WIP logic sandbox game part 3
This is a followup on part 2
I made many changes and will start to discuss the changes to the game engine. As I hadn�t taken any special attention to the performance of the engine so far, creating fancier effects resulted in the fps counter dropping dramatically and it was surely the right time to work on the performance. In the past the engine used a single canvas to draw all graphics on and every frame all graphics were refreshed. This method works fine for simple graphics but as I was adding shadows and many textures; many of these textures are static in appearance but expensive to render and thus a waste of resources to redraw every frame. I implemented an often used strategy; multiple stacked canvasses which are only updated when necessary. The temporary drawback is that I had to alter the render code of every element which I had put into the game so far; the engine changes and updating the render routines took about 8 hours. The result is worth it: the impact of adding more elements to the simulation on the frame has dropped severely and the new graphics result in a better experience.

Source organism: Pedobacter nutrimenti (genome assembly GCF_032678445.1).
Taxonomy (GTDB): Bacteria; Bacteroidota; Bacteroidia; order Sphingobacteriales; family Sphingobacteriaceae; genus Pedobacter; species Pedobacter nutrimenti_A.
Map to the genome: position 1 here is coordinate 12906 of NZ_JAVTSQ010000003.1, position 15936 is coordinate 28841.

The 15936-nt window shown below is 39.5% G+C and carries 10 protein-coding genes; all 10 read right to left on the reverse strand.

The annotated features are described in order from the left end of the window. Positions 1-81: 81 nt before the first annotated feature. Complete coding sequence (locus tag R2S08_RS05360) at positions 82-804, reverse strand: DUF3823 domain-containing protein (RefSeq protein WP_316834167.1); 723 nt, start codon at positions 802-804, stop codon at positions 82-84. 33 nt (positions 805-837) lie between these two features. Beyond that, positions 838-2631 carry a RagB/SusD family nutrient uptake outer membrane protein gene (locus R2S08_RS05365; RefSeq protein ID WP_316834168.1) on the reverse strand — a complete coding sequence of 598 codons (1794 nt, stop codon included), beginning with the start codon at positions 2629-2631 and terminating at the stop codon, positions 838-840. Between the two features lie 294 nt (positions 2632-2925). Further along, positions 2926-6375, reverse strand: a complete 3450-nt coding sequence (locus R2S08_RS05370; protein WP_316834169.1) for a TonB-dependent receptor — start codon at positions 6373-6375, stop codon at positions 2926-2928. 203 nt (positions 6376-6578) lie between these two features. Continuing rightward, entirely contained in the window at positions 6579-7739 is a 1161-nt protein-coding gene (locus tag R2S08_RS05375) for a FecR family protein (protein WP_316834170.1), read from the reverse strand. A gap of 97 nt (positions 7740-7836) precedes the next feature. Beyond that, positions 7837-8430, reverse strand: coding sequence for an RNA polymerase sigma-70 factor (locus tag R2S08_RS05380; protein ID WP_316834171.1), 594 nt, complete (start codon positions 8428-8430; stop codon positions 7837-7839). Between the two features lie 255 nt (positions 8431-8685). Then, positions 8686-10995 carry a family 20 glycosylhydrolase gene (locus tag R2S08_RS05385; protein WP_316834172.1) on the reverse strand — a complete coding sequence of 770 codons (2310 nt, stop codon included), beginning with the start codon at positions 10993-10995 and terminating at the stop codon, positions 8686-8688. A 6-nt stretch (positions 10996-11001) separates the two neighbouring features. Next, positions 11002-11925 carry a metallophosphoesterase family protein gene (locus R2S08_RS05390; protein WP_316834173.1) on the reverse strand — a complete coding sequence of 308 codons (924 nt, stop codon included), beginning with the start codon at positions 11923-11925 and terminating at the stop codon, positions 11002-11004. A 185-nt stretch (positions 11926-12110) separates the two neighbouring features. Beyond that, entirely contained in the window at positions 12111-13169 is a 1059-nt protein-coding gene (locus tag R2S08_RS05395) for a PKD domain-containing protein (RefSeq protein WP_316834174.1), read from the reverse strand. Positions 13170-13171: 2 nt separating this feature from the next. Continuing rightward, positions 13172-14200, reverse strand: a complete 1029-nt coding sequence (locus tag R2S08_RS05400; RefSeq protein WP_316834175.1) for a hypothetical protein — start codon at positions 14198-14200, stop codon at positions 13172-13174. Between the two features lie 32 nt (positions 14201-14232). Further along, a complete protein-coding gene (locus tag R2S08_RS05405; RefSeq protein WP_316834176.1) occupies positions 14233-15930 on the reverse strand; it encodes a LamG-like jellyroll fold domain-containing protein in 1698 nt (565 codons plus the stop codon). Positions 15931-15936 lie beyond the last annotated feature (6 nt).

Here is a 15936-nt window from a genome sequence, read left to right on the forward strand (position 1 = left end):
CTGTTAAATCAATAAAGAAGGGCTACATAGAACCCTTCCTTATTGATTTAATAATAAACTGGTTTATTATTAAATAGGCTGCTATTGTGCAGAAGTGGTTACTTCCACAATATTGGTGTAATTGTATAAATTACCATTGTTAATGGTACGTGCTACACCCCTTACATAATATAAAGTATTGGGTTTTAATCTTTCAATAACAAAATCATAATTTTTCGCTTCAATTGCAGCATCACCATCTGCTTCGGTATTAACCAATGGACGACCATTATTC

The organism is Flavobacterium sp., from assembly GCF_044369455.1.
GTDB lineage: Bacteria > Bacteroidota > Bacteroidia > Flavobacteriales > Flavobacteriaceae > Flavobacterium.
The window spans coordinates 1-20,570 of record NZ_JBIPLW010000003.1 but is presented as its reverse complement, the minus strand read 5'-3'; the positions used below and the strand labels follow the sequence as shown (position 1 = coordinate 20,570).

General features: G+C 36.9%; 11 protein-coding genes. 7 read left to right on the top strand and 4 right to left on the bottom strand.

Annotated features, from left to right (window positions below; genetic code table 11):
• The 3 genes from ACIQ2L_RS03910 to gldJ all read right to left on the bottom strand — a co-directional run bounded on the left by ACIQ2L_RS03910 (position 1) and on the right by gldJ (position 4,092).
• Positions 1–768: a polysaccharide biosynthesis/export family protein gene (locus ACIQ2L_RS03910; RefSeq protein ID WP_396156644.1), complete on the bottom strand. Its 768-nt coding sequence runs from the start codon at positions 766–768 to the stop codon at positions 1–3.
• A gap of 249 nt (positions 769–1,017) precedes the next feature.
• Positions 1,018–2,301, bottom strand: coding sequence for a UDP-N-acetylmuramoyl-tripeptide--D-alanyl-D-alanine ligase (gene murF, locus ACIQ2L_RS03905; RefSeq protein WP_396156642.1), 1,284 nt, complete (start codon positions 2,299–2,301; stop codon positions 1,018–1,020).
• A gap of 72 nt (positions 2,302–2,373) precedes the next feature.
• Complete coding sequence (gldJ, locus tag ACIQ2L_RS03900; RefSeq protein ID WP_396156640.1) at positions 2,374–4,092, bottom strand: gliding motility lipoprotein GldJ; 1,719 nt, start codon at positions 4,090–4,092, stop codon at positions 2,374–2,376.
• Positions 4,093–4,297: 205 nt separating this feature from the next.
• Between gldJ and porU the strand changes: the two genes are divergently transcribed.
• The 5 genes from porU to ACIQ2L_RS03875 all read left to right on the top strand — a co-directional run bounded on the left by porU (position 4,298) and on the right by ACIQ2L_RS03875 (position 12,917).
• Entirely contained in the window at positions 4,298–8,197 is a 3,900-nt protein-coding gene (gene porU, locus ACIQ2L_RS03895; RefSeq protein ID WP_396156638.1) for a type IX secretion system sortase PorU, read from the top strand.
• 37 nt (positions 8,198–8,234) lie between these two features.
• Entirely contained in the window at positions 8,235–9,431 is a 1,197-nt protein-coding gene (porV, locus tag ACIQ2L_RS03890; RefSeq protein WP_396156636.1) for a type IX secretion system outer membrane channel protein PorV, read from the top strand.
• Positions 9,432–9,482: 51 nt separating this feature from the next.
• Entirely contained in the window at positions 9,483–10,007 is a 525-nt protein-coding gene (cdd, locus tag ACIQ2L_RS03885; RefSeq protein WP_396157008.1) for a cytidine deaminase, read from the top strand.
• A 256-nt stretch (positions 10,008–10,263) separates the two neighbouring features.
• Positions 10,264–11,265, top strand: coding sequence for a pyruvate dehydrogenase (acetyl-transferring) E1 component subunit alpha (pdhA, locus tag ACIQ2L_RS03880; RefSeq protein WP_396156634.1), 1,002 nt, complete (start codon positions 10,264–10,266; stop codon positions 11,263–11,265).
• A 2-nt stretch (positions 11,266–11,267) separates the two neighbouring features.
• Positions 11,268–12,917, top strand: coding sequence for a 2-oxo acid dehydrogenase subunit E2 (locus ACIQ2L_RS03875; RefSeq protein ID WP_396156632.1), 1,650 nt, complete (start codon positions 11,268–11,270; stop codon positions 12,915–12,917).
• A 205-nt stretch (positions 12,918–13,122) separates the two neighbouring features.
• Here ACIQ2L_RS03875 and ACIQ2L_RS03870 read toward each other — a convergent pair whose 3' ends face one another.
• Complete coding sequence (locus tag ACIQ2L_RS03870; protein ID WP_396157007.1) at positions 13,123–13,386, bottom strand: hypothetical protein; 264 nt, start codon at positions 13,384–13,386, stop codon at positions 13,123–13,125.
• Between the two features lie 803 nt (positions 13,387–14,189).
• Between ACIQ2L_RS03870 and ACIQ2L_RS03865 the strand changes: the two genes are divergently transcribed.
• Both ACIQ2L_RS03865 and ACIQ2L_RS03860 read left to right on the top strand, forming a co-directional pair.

Many new elements were added and others updated. First the logic gates; these have a symbol now which indicates its type and are configurable to allow for bus input; the logic gate will perform its logic operation on every line of the input busses and return the output per line in the input busses to the output bus. An option to allow for more than two logical inputs is planned.
A new input device has been added; the selector knob. This knob either performs line selection or returns a binary coded digit; in the first mode only the selected line is set to high in the output bus, in the latter mode the selected number is sent to the output in binary format. When clicked upon the knob will advance one position, the positions themselves are also clickable advancing the knob directly to the desired location.
A DAC (digital to analog converter) device has been added, which allows for picking a either digital or mechanical mode of operation. In the first mode the digital signal will be mapped in a range from zero to one. In the second this is performed by using a whiffle tree. The whiffle tree is completely animated (the amount of bits, and thus whiffles is customizable) and the output result is based upon the measured position of the top whiffle [animation on youtube]. A corresponding ADC has been added too; the analog input is mapped from a range from 0 to 1 to the selected digital range. Finally a device to create sine waves has been added.
The elements are now colored in order when placed (every next object you place will have a different color then the previous); this preset color can be changed later. By default when a wire is placed it will take the color of the sending element which makes working with bigger simulations a little easier as it�s easier to comprehend the structure.
I hope to make a public version soon, stay tuned!